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SOIL CONSERVATION: Charles City watershed project coordinator tells how to improve soil health

By Mary Pieper, Special to the Charles City Press

Soil health is more critical than ever because of the increased demands on farmers to have big crop yields, according to Charles City Watershed Project Coordinator Douglas Johnson.

But what is soil health? How can you test for it? How do you improve it?

SOIL CONSERVATION: Charles City watershed project coordinator tells how to improve soil health
Doug Johnson, Charles City watershed project coordinator

The Natural Resource Conservation Service defines soil health as the “continued capacity of the soil to function as a living ecosystem that sustains plants and animals,” Johnson said.

Living organisms in healthy soil include microscopic bacteria, fungi, insects and earthworms, according to Johnson.

Last week, on June 23, was National Soil Health Day.

The healthier the soil, the more capable it is of producing at its maximum potential, Johnson said.

This is important for two reasons, according to Johnson.

He said the global population is expected to climb to more than 9 billion people by the year 2050, which will increase the demand for food products as well as production of crops needed for fuel such as ethanol.

At the same time, the number of acres used for farming is decreasing as more land is converted into non-agricultural uses.

Johnson said soils in Floyd County “are OK, but they can be a lot better and give us better yields.”

For generations, farmers plowed fields to prepare them for crops, which breaks down the natural structure of the soil because it is in “a constant state of being disturbed,” Johnson said.

Another factor impeding soil health is a lack of plant diversity, he said.

A good time for farmers to test the health of the soil in their fields is after a heavy rainfall, according to Johnson.

If the soil is healthy, “there’s probably not going to be as much ponded water on it,” he said, noting good soil can absorb more moisture.

Also, if you walk on healthy soil while it is wet, it should hold up your weight so your feet don’t sink into it, according to Johnson.

He also recommends shoveling up some dirt to check what’s going on beneath the surface.

If the soil is healthy, it will be chunky and hold together well. He also said it will have lots of insects and earthworms in it.

Johnson said the two best ways to improve soil health are using no till or strip till farming practices, which decreases soil disturbance, and planting cover crops.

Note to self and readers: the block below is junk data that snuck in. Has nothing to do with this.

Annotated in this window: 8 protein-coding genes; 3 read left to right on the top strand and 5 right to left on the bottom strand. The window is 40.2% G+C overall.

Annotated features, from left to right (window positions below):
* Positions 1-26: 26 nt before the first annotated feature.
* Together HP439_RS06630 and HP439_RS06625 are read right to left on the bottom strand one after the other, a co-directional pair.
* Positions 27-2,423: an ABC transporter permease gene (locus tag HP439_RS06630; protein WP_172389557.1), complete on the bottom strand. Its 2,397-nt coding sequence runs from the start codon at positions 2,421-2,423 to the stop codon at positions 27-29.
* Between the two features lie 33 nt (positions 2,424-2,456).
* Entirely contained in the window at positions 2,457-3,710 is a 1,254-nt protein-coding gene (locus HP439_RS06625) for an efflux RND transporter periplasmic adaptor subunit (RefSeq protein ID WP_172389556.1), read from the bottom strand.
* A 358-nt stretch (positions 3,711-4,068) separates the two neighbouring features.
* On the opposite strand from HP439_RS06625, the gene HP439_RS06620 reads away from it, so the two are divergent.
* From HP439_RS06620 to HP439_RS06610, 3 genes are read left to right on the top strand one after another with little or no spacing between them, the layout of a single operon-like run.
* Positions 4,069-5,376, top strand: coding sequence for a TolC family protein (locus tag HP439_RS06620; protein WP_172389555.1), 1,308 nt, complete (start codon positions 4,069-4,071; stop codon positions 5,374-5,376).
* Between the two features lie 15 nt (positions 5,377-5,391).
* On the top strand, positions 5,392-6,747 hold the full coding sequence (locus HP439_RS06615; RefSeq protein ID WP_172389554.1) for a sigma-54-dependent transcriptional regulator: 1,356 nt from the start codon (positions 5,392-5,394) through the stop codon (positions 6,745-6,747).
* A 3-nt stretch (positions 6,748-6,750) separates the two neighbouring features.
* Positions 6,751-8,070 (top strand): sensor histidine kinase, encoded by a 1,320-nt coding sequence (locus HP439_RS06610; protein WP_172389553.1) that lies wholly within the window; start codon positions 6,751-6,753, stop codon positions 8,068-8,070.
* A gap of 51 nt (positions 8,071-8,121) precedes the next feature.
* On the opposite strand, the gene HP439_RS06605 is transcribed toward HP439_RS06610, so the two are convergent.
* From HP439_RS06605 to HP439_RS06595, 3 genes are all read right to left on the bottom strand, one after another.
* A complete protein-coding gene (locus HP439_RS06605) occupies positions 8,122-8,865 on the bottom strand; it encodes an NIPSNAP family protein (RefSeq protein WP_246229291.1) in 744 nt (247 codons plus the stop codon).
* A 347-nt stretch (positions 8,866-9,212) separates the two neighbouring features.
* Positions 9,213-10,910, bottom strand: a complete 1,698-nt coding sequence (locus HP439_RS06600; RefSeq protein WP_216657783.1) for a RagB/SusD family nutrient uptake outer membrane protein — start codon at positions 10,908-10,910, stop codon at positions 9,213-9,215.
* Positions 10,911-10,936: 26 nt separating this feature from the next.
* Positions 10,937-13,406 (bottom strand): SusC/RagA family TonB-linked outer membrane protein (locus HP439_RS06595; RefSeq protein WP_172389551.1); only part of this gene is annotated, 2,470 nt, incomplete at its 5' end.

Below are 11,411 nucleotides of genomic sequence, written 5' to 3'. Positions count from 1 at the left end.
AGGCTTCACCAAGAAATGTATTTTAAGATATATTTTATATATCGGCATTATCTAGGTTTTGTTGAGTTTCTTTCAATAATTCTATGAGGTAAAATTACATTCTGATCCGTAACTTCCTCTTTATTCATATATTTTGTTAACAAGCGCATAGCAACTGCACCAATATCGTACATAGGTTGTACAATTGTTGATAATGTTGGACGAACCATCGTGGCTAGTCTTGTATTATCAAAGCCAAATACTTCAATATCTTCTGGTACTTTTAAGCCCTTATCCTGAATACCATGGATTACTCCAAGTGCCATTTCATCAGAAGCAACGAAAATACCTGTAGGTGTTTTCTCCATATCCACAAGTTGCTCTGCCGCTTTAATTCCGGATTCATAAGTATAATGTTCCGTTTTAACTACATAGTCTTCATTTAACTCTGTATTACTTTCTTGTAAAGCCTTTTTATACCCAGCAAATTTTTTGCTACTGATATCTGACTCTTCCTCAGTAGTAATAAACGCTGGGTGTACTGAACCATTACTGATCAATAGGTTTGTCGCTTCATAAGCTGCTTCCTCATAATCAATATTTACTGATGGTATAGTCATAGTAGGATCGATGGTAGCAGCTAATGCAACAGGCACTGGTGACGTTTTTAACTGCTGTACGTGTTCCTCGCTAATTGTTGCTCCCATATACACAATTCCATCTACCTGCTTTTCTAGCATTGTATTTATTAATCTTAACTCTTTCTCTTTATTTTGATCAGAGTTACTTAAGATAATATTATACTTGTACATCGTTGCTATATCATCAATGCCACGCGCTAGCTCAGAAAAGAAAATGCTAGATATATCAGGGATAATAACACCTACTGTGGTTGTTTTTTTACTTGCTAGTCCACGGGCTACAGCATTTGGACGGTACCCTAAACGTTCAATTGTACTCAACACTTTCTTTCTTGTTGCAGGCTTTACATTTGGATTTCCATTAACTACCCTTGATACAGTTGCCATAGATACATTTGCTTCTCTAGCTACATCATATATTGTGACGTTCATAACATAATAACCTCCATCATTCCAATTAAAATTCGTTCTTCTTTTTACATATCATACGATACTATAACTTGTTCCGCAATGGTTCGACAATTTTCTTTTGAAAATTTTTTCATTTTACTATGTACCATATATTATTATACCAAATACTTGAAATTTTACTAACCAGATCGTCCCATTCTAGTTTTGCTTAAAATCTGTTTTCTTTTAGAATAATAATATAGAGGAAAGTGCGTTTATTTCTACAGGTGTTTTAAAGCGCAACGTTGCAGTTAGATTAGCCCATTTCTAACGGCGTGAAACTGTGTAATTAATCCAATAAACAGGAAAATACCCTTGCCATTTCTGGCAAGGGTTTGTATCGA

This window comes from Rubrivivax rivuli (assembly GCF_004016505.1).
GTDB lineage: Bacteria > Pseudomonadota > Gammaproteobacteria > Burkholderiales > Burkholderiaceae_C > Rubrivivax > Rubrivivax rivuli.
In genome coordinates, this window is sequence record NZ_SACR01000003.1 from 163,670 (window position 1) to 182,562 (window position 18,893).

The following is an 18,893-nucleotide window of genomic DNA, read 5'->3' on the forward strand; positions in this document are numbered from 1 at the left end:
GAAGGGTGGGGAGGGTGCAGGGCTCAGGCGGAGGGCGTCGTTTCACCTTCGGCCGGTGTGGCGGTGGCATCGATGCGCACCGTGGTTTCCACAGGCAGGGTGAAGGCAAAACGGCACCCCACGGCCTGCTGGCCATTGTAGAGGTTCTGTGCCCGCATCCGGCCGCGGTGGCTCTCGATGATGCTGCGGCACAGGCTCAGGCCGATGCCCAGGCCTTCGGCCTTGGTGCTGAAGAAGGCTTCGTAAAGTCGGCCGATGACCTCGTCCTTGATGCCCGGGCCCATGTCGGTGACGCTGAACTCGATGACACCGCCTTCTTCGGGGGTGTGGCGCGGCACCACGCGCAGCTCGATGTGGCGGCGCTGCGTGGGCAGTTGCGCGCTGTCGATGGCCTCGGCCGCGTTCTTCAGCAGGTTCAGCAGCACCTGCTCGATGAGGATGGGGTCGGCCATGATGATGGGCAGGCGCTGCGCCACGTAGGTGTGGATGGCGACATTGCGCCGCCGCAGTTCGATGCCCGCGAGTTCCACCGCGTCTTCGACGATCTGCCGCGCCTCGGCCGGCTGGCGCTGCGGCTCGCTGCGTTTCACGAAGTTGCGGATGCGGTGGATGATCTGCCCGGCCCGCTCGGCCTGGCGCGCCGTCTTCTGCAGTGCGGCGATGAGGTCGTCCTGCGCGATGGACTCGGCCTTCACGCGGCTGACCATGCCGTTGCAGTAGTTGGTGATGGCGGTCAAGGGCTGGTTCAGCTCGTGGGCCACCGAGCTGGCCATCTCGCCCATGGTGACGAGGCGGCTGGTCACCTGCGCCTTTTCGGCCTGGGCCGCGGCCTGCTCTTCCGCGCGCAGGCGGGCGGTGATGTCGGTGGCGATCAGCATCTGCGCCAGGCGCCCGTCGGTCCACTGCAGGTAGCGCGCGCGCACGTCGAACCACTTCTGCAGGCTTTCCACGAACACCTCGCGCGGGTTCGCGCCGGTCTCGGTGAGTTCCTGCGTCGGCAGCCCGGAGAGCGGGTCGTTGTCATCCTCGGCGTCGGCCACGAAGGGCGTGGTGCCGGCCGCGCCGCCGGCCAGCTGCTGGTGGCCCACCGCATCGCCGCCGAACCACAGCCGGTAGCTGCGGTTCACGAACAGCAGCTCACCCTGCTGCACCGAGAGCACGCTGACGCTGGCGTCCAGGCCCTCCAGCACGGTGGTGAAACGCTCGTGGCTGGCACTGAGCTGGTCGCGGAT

Cover crops such as legumes or cereal grains can be planted to grow between the time regular crops are harvested and the ground freezes, as well as the time between the spring thaw and when planting of corn and/or soybeans begins.

Johnson said this increases the amount of time the ground has something growing in it, which makes the soil more active.

Johnson also recommends farmers rotate their regular crops with grain or hay, as well as planting trees and prairie grasses on their land.

In addition, he advises a more precise use of insecticides, herbicides and fungicides. Johnson said farmers should only use them when and where they have a known pest because they have the potential to kill non-targeted organisms that are good for the soil.

He also said farmers should be careful about what kind of fertilizer they use because some can change the pH level in the soil dramatically, which isn’t good for it.

Johnson said town dwellers can follow similar procedures as farmers to promote soil health in their lawns and gardens.

The common perception that an attractive lawn should resemble an uninterrupted carpet of green grass does not take optimum soil health into account, according to Johnson. He suggests planting some clover as well as grass to increase plant diversity.

He also recommends minimizing the application of fertilizer, insecticides and herbicides.

“Know that you need it before you apply it.”

Johnson advises gardeners to plant vegetables that don’t require tilling, such as potatoes, tomatoes and anything else that can be bought as a started set.

Other good options are peas and beans because all you have to do is “poke a little hole in the soil” and put mulch over the area, he said.

After all the vegetables are harvested late in the fall, you can seed the garden with oats and rye without disturbing the soil, according to Johnson.

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